Jeremiah 36:22

22 Since it was the ninth month, the king was sitting in his winter quarters[a] with a fire burning in front of him.

Jeremiah 36:22 Meaning and Commentary

Jeremiah 36:22

Now the king sat in the winter house, in the ninth month
The month Cisleu, which answers to part of November, and part of December; and so was the midst of winter, and a proper time for the king to be in his winter house; though, as this was a fast day, it would have been more proper for him to have been at the worship of God in the temple, ( Jeremiah 36:9 ) . This winter house probably was a winter parlour, as distinguished from a summer parlour, ( Judges 3:20 ) ; and both might be under the same roof, or parts of the same house; only the one might be more airy and cool, and the other more close and warm. Kings had their summer and winter houses; see ( Amos 3:15 ) ; this circumstance is mentioned for the sake of what follows, the burning of the roll; and accounts for there being a fire at hand to do it: and [there was a fire] on the hearth burning before him;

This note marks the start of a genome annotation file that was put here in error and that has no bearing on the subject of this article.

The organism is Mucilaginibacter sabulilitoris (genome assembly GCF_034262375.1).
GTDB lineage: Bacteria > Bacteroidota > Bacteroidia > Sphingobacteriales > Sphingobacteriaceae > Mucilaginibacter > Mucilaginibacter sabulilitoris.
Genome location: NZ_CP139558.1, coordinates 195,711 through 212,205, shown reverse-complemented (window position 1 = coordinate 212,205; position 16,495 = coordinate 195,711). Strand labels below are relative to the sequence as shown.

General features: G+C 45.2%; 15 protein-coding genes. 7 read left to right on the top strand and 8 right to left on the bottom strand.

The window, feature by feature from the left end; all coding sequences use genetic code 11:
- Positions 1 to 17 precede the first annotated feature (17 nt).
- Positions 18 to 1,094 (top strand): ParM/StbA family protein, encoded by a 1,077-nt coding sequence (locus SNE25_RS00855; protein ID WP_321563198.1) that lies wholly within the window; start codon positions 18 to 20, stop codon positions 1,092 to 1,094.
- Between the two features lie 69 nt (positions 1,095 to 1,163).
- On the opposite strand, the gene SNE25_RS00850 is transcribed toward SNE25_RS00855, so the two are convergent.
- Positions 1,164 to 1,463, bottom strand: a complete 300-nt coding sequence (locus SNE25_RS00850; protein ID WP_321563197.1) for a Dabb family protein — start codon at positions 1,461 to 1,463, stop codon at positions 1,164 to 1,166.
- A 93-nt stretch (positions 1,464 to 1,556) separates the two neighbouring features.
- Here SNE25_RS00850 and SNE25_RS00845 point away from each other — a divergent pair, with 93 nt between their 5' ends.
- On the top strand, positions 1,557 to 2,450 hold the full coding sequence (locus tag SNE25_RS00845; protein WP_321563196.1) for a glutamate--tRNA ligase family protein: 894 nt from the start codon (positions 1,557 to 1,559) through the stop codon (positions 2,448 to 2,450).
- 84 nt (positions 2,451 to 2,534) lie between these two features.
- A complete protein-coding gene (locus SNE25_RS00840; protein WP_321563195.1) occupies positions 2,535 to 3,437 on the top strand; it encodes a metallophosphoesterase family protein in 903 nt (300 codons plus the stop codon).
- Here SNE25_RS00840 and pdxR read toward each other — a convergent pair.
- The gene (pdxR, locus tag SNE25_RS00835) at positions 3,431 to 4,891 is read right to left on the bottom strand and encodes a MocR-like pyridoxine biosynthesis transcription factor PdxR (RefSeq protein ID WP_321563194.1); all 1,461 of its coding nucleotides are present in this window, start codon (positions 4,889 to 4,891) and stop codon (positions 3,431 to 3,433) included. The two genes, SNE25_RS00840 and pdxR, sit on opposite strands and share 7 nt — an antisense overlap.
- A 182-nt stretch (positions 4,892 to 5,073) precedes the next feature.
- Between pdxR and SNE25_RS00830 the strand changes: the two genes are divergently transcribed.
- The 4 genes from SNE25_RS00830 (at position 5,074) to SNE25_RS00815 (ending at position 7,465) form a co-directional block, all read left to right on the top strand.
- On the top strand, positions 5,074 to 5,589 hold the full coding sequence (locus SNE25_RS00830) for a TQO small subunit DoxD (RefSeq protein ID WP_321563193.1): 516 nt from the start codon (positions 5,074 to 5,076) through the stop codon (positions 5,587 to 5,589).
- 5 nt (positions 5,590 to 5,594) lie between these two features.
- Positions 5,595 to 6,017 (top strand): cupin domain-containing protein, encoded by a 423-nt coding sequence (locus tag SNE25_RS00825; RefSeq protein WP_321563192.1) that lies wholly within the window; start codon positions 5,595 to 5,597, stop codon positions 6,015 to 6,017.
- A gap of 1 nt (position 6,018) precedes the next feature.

there was a stove, or some such vessel or instrument, in which a large fire of wood was made, at which the king sat to keep himself warm while the roll was reading, and about which the princes stood.

Jeremiah 36:22 In-Context

20 Then they came to the king at the courtyard, having deposited the scroll in the chamber of Elishama the scribe, and reported everything in the hearing of the king.
21 The king sent Jehudi to get the scroll, and he took it from the chamber of Elishama the scribe. Jehudi then read it in the hearing of the king and all the officials who were standing by the king.
22 Since it was the ninth month, the king was sitting in his winter quarters with a fire burning in front of him.
23 As soon as Jehudi would read three or four columns, Jehoiakim would cut the scroll with a scribe's knife and throw the columns into the blazing fire until the entire scroll was consumed by the fire in the brazier.
24 As they heard all these words, the king and all of his servants did not become terrified or tear their garments.

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